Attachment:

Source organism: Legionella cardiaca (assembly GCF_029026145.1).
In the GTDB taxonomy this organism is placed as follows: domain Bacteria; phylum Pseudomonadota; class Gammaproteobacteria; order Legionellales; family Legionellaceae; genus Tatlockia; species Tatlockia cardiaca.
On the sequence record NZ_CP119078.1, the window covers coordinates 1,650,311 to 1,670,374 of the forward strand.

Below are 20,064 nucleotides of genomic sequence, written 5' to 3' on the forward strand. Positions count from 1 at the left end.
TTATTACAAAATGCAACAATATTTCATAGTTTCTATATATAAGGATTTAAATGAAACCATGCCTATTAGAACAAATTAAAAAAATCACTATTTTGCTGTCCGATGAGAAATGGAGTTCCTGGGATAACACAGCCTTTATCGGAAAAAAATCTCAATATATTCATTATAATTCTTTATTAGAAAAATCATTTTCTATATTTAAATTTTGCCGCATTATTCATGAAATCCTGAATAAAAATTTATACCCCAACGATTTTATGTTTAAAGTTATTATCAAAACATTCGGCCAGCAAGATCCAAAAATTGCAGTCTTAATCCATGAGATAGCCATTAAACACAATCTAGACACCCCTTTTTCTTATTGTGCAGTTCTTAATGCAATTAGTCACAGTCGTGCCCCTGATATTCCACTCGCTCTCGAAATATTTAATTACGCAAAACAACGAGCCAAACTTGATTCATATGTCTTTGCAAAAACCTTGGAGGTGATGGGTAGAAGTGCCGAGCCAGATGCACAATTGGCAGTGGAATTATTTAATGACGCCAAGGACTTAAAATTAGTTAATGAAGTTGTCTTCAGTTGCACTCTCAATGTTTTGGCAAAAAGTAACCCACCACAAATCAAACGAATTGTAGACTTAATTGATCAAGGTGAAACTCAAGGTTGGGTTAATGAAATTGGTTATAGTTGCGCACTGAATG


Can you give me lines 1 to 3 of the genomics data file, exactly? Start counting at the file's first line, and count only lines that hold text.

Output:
Source organism: Legionella cardiaca (assembly GCF_029026145.1).
In the GTDB taxonomy this organism is placed as follows: domain Bacteria; phylum Pseudomonadota; class Gammaproteobacteria; order Legionellales; family Legionellaceae; genus Tatlockia; species Tatlockia cardiaca.
On the sequence record NZ_CP119078.1, the window covers coordinates 1,650,311 to 1,670,374 of the forward strand.